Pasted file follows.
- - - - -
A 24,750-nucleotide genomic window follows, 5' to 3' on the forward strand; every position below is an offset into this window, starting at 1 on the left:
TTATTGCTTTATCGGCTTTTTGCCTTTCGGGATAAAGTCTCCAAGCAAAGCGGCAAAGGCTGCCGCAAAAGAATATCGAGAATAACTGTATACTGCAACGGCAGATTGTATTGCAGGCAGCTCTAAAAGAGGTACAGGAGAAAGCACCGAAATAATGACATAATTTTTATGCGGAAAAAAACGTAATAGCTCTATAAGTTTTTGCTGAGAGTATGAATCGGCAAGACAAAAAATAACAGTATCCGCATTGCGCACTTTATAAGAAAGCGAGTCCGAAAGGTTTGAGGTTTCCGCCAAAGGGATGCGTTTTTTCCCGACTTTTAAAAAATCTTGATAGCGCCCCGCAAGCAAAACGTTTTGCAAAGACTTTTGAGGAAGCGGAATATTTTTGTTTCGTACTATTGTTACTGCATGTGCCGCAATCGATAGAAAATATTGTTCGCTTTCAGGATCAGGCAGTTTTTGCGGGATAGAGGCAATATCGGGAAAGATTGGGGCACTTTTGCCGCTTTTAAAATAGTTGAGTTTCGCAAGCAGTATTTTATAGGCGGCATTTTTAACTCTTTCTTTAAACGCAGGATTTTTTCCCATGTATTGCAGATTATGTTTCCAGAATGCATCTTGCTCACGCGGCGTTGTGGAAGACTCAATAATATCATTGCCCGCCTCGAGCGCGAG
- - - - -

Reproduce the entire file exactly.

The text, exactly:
A 24,750-nucleotide genomic window follows, 5' to 3' on the forward strand; every position below is an offset into this window, starting at 1 on the left:
TTATTGCTTTATCGGCTTTTTGCCTTTCGGGATAAAGTCTCCAAGCAAAGCGGCAAAGGCTGCCGCAAAAGAATATCGAGAATAACTGTATACTGCAACGGCAGATTGTATTGCAGGCAGCTCTAAAAGAGGTACAGGAGAAAGCACCGAAATAATGACATAATTTTTATGCGGAAAAAAACGTAATAGCTCTATAAGTTTTTGCTGAGAGTATGAATCGGCAAGACAAAAAATAACAGTATCCGCATTGCGCACTTTATAAGAAAGCGAGTCCGAAAGGTTTGAGGTTTCCGCCAAAGGGATGCGTTTTTTCCCGACTTTTAAAAAATCTTGATAGCGCCCCGCAAGCAAAACGTTTTGCAAAGACTTTTGAGGAAGCGGAATATTTTTGTTTCGTACTATTGTTACTGCATGTGCCGCAATCGATAGAAAATATTGTTCGCTTTCAGGATCAGGCAGTTTTTGCGGGATAGAGGCAATATCGGGAAAGATTGGGGCACTTTTGCCGCTTTTAAAATAGTTGAGTTTCGCAAGCAGTATTTTATAGGCGGCATTTTTAACTCTTTCTTTAAACGCAGGATTTTTTCCCATGTATTGCAGATTATGTTTCCAGAATGCATCTTGCTCACGCGGCGTTGTGGAAGACTCAATAATATCATTGCCCGCCTCGAGCGCGAG